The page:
What To Do When Someone Interrupts You: 10 Tips to Try

3 min


Being interrupted is one of the most frustrating things to deal with. Even if the other person didn’t mean any harm, it shows a lack of respect and gives the impression that what they have to say is more important. It can feel dismissive and belittling, especially if it’s something that constantly happens. Whether it’s a one-off, or an ongoing issue with a friend or co-worker, here’s what to do when someone interrupts you.

What To Do When Someone Interrupts You

1. Try Not to Take it Personally
It can definitely be frustrating and disheartening to be interrupted, but try not to take it personally as it usually doesn’t have anything to do with you. The other person is often caught up in their own head or thoughts, and is communicating from an internal need to express themselves. Everyone has different ways of communicating, and whether it’s a power play, over excitement, or someone who just loves to hear their own voice, it’s best to try to not take it too personally when you’re interrupted.

2. Show Confidence
People can sense when others aren’t confident, and they may take it as an opportunity to interrupt you when you speak. This often happens in group settings or at work. Speaking hesitantly or softly can make it more likely for people to interrupt or talk over you. Use your body language to show you are calm and confident. Stand with good posture, control your breathing, limit self-touching, and speak with authority. This will make it less likely for people to interrupt you in the first place.

3. Set Verbal Boundaries
There are some people who are conversation dominators, and they are often the ones who will interrupt you during a conversation. If you have a friend or family member who you know is an interrupter, set a boundary at the beginning of your conversation by letting them know you have a few things to cover. For example, you could say something like “I have three thoughts about this..one..” and continue on. This technique tells them that they should wait their turn until you’ve hit all your points.

4. Set Expectations
If you’re going to be speaking at work for a team meeting or presentation, make your expectations clear to everyone from the beginning. It’s important for you to get all of your thoughts out before taking questions and comments, so say just that. Try something like “I’m definitely looking forward to hearing your thoughts on these ideas! But I think our discussion will be more productive if I can get my thoughts out first, and we can open the floor for suggestions and questions at the end.” This sets the tone from the start and also makes it easier to halt any interruptions in their tracks.

5. Stand Your Ground
Face interruptions with confidence and strength. Interrupting can sometimes be conversational bullying, and in these cases you need to stand your ground. You can still be polite, but you need to be firm and direct. Try saying, “Kristy, I value your opinion, but can you let me finish my thoughts, and then we can have a conversation about them?” It’s straightforward and to the point, without being too harsh.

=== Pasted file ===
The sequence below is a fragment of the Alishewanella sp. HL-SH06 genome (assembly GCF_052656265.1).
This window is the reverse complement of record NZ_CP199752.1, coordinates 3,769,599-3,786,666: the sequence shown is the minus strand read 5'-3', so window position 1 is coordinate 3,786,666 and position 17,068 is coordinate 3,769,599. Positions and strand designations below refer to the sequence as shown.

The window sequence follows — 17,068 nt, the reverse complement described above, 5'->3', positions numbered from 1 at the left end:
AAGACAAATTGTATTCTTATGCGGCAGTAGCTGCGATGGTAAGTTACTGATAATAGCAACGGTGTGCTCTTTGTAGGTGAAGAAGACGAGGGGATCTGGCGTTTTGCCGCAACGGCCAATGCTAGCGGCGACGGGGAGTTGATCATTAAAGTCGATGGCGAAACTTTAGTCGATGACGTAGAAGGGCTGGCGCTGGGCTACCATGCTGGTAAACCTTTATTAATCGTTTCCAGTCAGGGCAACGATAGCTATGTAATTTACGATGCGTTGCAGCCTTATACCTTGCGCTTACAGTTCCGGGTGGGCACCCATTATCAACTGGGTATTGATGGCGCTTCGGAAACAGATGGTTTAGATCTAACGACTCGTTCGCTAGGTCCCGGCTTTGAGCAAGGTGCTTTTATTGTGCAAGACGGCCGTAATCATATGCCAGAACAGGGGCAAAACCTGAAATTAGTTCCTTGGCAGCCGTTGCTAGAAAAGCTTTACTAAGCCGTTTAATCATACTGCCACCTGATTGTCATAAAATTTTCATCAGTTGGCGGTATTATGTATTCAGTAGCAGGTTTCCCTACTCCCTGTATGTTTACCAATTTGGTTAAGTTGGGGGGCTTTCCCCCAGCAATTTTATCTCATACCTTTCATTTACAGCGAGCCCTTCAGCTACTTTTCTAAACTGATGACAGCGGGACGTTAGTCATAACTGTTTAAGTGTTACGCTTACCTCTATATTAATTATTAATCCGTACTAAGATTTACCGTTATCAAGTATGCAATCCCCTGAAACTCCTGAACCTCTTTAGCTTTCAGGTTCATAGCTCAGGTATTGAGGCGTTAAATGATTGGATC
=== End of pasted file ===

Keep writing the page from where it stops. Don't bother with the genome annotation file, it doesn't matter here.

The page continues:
6. Be Strategic with Eye Contact
People often look to eye contact as a chance to say something. If you’re talking to a group, make eye contact with everyone in the room, but make sure to look away. Glancing away sends a cue that you’re not finished and aren’t ready for input yet. If you make eye contact with someone who looks like they may interrupt you, look away to someone else before they can jump in.

7. Ask the Rest of the Group for Input
If the same person repeatedly interrupts you, you can try saying something like “we’ve heard from Nick a number of times. Does anyone else want to contribute?”. You’re politely letting the interrupter know you’ve noticed that they’ve been dominating the conversation and that it’s time for others to speak. This also encourages less assertive members of the group to speak up!

8. Share Your Personal Experience
If you’re having a conversation with someone and they interrupt you, it may be helpful to pause and share your personal experience of how it feels to be interrupted. You can say something like “I just lost my train of thought. Whenever I’m sharing and I get interrupted, it’s difficult for me to focus on what I want to say next”. Hopefully they’ll get the hint and won’t interrupt again.

9. Ignore the Interruption
There are people out there who interrupt others because they like attention. Even if you set your expectations, they’re the ones who will disregard it and chime in before you’re done. Try to ignore the interruption and continue on with what you want to say. If necessary, you can pause to say “one moment” to the interrupter, and then finish your thought.

10. Let It Go
Sometimes the best option is to let the interruption go, especially if it’s a one off or it doesn’t happen often. Sometimes the person may be super engaged in the conversation and get overly excited so they jump in. It could be their way of showing you that they’re actively involved in the conversation. Try not to absorb any feelings of rejection or anger – just take a deep breath and let it go.

If you have problems with people interrupting you, try out these tips to deal with them politely but assertively.

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